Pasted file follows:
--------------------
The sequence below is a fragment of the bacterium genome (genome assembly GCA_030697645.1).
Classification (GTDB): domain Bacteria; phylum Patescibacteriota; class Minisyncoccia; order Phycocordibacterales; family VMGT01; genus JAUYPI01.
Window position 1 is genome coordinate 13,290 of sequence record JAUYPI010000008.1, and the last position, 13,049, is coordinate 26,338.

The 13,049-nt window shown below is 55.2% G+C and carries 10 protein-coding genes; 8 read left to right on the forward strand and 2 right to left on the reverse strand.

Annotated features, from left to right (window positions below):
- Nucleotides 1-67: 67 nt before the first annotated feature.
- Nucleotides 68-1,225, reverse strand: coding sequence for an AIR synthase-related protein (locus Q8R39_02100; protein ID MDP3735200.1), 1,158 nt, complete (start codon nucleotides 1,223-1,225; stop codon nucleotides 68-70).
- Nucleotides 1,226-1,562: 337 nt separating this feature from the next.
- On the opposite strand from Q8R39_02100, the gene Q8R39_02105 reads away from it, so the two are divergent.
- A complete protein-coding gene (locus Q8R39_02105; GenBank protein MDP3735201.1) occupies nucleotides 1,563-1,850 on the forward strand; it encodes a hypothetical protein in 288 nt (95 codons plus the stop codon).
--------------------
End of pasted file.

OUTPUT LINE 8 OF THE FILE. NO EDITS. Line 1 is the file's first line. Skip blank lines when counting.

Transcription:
- Nucleotides 1,226-1,562: 337 nt separating this feature from the next.